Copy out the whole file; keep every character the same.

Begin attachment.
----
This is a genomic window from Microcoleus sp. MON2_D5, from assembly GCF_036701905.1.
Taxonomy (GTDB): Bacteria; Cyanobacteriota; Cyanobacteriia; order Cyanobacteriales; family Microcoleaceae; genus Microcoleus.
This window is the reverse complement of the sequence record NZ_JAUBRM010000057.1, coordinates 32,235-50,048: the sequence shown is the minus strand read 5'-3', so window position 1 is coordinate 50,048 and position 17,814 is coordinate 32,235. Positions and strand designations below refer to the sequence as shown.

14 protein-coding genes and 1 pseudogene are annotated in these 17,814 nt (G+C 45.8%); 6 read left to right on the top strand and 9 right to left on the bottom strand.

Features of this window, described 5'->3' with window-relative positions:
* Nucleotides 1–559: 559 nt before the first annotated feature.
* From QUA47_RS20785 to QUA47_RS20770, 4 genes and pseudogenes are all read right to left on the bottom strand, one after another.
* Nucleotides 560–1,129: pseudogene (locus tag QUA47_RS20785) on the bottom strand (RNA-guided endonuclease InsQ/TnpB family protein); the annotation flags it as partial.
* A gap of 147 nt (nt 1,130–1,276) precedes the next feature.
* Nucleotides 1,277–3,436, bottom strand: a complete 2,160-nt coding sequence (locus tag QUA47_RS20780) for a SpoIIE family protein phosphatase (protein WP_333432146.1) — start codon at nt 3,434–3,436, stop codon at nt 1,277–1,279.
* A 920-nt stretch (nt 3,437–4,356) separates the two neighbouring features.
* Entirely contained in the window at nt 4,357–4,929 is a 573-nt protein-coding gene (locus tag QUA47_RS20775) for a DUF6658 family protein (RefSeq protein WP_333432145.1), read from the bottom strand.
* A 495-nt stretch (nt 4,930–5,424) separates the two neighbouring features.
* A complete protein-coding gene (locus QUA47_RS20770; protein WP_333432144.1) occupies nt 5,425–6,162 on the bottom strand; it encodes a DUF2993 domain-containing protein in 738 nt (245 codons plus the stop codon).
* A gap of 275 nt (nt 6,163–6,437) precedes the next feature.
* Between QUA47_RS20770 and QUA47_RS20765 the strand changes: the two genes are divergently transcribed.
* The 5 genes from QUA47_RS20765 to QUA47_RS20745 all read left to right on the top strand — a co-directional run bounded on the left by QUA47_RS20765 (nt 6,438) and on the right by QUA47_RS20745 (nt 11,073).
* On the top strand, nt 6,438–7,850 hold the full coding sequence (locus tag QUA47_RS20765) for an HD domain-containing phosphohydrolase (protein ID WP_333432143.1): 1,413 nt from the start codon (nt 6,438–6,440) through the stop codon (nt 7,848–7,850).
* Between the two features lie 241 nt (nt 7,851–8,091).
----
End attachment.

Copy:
This is a genomic window from Microcoleus sp. MON2_D5, from assembly GCF_036701905.1.
Taxonomy (GTDB): Bacteria; Cyanobacteriota; Cyanobacteriia; order Cyanobacteriales; family Microcoleaceae; genus Microcoleus.
This window is the reverse complement of the sequence record NZ_JAUBRM010000057.1, coordinates 32,235-50,048: the sequence shown is the minus strand read 5'-3', so window position 1 is coordinate 50,048 and position 17,814 is coordinate 32,235. Positions and strand designations below refer to the sequence as shown.

14 protein-coding genes and 1 pseudogene are annotated in these 17,814 nt (G+C 45.8%); 6 read left to right on the top strand and 9 right to left on the bottom strand.

Features of this window, described 5'->3' with window-relative positions:
* Nucleotides 1–559: 559 nt before the first annotated feature.
* From QUA47_RS20785 to QUA47_RS20770, 4 genes and pseudogenes are all read right to left on the bottom strand, one after another.
* Nucleotides 560–1,129: pseudogene (locus tag QUA47_RS20785) on the bottom strand (RNA-guided endonuclease InsQ/TnpB family protein); the annotation flags it as partial.
* A gap of 147 nt (nt 1,130–1,276) precedes the next feature.
* Nucleotides 1,277–3,436, bottom strand: a complete 2,160-nt coding sequence (locus tag QUA47_RS20780) for a SpoIIE family protein phosphatase (protein WP_333432146.1) — start codon at nt 3,434–3,436, stop codon at nt 1,277–1,279.
* A 920-nt stretch (nt 3,437–4,356) separates the two neighbouring features.
* Entirely contained in the window at nt 4,357–4,929 is a 573-nt protein-coding gene (locus tag QUA47_RS20775) for a DUF6658 family protein (RefSeq protein WP_333432145.1), read from the bottom strand.
* A 495-nt stretch (nt 4,930–5,424) separates the two neighbouring features.
* A complete protein-coding gene (locus QUA47_RS20770; protein WP_333432144.1) occupies nt 5,425–6,162 on the bottom strand; it encodes a DUF2993 domain-containing protein in 738 nt (245 codons plus the stop codon).
* A gap of 275 nt (nt 6,163–6,437) precedes the next feature.
* Between QUA47_RS20770 and QUA47_RS20765 the strand changes: the two genes are divergently transcribed.
* The 5 genes from QUA47_RS20765 to QUA47_RS20745 all read left to right on the top strand — a co-directional run bounded on the left by QUA47_RS20765 (nt 6,438) and on the right by QUA47_RS20745 (nt 11,073).
* On the top strand, nt 6,438–7,850 hold the full coding sequence (locus tag QUA47_RS20765) for an HD domain-containing phosphohydrolase (protein ID WP_333432143.1): 1,413 nt from the start codon (nt 6,438–6,440) through the stop codon (nt 7,848–7,850).
* Between the two features lie 241 nt (nt 7,851–8,091).